A survey conducted by the UCD Student’s Union found that 55% of all respondents were paying more than €750 per month for accommodation.
Almost 1,000 students took part in the survey which asked them to give their opinion on the current housing crisis.
The student’s union says the survey “is a useful snapshot in time of how the housing crisis is affecting the lives of third-level students and young people.
The survey also found that 53% of respondents have difficulties meeting their monthly housing costs, with 18% describing it as “extremely difficult.”
Overall, 43% of students say they are unhappy with their current living arrangements.
“Some of the findings also paint a stark picture of the impact that the housing crisis is having on the broader higher education landscape,” the UCDSU said.
Around 43% of respondents said that the struggle of finding accommodation, or issues with their current accommodation, have had a negative impact on their education.
Additionally, 49% say that the housing crisis is having a negative impact on their student experience, while 57% say that it has had a negative impact on their mental health.
Ruairí Power, president of the UCD Student Union said the accommodation problem is multi-faceted.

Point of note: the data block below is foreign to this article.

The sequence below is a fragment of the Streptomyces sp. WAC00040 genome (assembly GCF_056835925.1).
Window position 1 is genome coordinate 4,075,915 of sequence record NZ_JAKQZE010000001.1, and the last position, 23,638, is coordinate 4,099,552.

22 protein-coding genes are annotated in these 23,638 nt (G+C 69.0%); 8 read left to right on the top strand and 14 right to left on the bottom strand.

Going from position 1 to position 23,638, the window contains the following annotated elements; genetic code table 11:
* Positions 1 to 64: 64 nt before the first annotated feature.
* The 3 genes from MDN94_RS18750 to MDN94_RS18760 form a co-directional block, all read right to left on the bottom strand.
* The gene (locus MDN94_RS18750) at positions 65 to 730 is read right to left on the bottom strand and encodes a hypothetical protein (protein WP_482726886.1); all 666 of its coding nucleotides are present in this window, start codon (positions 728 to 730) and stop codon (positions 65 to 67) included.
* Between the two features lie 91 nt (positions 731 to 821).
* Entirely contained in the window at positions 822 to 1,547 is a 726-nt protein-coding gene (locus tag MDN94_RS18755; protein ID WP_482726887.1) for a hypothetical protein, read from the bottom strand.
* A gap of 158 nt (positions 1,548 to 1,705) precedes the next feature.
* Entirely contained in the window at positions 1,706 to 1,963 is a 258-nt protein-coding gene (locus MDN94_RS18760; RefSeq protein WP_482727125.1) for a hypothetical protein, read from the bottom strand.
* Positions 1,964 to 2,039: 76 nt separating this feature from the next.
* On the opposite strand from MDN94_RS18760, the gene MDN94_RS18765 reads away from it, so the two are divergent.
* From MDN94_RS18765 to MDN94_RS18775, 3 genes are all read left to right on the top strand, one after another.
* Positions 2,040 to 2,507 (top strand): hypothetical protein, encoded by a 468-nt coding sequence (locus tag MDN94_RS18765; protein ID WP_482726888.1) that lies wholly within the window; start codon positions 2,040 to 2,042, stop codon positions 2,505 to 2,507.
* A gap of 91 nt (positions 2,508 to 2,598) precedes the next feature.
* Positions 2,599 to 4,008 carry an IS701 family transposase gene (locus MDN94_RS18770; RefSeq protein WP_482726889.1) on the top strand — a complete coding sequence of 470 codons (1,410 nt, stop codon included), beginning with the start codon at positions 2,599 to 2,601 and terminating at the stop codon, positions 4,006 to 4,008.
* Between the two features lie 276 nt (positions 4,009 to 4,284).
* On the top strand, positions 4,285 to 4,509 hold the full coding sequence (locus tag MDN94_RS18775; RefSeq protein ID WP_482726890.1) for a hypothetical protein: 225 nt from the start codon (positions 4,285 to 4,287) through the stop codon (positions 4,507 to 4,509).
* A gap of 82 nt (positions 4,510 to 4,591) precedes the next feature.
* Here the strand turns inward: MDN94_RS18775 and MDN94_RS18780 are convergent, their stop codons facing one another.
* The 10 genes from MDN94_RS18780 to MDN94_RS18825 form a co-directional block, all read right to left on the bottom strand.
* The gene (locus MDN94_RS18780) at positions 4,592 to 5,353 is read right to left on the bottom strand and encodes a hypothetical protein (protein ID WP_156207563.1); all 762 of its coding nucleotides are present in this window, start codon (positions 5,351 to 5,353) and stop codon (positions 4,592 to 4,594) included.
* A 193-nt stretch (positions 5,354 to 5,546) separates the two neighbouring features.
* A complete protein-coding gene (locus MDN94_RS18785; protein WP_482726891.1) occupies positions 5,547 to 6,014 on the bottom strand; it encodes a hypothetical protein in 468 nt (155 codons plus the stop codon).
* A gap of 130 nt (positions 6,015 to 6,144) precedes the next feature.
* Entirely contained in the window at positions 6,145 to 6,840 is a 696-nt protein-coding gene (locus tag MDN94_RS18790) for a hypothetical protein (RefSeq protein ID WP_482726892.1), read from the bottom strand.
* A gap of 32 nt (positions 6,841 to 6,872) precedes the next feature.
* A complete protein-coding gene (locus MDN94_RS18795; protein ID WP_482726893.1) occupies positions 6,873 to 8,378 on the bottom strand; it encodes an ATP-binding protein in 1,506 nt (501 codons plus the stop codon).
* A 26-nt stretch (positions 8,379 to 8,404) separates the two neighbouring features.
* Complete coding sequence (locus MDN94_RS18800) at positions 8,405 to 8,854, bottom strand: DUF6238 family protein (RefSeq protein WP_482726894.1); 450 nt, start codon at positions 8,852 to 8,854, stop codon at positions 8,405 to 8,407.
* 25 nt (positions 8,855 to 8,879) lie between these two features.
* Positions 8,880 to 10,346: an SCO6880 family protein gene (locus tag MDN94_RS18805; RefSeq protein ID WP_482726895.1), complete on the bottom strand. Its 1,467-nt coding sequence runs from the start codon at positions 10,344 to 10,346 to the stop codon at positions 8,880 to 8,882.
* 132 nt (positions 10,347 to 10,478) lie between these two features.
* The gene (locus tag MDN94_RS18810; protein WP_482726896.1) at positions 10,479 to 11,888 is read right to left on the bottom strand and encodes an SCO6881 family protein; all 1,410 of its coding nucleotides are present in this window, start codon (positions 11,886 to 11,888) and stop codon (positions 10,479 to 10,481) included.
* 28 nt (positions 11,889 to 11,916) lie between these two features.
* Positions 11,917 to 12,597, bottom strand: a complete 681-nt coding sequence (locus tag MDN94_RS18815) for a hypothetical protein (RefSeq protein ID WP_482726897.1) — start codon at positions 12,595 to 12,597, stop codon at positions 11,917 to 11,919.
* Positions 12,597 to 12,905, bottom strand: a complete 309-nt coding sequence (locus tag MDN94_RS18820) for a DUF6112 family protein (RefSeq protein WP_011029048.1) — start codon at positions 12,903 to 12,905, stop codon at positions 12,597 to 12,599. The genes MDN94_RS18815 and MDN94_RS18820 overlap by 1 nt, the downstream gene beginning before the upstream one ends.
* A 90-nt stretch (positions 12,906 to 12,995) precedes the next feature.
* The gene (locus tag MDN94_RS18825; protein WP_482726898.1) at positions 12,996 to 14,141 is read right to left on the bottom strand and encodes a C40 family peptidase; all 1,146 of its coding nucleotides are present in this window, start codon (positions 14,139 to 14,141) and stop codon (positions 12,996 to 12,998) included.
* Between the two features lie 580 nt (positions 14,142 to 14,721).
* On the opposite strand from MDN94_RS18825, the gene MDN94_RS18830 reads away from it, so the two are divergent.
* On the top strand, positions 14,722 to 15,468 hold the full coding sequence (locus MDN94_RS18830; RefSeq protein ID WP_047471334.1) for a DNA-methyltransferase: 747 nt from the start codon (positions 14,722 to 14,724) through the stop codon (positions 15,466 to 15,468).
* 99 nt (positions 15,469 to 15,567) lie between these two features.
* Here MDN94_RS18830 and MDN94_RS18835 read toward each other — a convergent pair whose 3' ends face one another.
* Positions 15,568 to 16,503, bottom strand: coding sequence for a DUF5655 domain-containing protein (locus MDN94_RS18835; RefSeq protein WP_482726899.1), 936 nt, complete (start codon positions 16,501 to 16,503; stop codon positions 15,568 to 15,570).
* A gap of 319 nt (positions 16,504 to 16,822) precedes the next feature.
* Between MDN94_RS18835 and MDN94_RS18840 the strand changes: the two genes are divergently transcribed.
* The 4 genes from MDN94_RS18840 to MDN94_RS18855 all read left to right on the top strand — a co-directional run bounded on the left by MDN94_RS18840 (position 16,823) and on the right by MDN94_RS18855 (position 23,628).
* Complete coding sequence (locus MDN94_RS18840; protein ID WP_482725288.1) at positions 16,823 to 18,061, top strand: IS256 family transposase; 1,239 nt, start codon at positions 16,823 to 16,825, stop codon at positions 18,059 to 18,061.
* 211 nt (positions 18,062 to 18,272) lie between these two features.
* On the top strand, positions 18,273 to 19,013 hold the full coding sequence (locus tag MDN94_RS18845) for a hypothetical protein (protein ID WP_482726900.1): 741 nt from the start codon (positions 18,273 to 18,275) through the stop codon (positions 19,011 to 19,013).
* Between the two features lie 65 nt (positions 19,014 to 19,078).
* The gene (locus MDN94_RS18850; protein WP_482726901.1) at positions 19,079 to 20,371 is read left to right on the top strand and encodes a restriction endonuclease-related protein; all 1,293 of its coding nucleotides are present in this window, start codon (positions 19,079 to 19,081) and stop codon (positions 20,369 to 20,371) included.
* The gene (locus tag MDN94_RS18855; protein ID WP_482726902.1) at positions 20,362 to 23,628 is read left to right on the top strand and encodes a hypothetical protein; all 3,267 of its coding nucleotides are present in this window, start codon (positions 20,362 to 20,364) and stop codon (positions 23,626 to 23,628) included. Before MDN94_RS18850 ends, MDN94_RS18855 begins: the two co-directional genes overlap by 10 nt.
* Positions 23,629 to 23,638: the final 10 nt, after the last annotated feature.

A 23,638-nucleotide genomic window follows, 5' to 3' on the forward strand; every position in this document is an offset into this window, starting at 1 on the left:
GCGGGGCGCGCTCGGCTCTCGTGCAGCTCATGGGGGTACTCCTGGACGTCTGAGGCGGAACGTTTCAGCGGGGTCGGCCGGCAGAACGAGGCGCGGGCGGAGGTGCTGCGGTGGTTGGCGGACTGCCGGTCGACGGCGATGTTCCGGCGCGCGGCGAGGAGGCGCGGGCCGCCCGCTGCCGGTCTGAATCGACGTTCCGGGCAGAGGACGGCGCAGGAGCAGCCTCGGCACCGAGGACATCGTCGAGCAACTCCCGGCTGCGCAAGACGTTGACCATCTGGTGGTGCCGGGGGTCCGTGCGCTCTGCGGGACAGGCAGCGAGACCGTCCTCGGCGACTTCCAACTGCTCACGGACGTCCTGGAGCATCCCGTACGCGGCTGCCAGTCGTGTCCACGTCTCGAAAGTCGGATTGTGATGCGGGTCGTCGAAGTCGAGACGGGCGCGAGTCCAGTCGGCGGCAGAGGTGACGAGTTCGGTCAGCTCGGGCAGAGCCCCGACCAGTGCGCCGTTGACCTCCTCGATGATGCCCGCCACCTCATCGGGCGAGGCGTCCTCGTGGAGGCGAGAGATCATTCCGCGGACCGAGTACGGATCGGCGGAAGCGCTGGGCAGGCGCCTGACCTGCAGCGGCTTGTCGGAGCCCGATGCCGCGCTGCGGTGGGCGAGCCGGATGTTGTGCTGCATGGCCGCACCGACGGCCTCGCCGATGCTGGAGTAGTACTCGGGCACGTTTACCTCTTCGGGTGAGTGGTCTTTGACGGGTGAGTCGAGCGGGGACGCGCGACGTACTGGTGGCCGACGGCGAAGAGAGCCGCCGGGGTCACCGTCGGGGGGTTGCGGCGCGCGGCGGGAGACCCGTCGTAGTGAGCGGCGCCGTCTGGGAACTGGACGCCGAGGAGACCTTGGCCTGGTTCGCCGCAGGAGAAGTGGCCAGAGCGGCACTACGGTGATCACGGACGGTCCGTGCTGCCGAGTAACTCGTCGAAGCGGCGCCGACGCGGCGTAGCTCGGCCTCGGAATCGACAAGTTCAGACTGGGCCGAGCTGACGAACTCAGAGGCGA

“The results of this survey are the latest indication that the housing and affordability crises are far reaching and having a hugely detrimental impact on UCD students,” he said.
“Students are faced with extortionate rents and insecure tenancy conditions, while a large numbers make do in sub-standard settings.
“The scale of the crisis demands immediate action from Government. An immediate ban on rent increases in RPZs is overdue.”
Power also said that the survey “highlights the impact finding accommodation and difficulty in affording rent is having on academic progression and mental health of students.
“Private landlords aren’t the only ones getting in on the act, UCD is charging excessive rents for on campus accommodation,” he says.
“Increasing supply is essential, but we also need to see an end to the practise of building only luxury accommodation on college campuses.
“Some respondents highlighted serious issues with the lack of legal protections for students in digs-style accommodation, highlighting the need for a deposit protection scheme and the replacement of the licensee system.”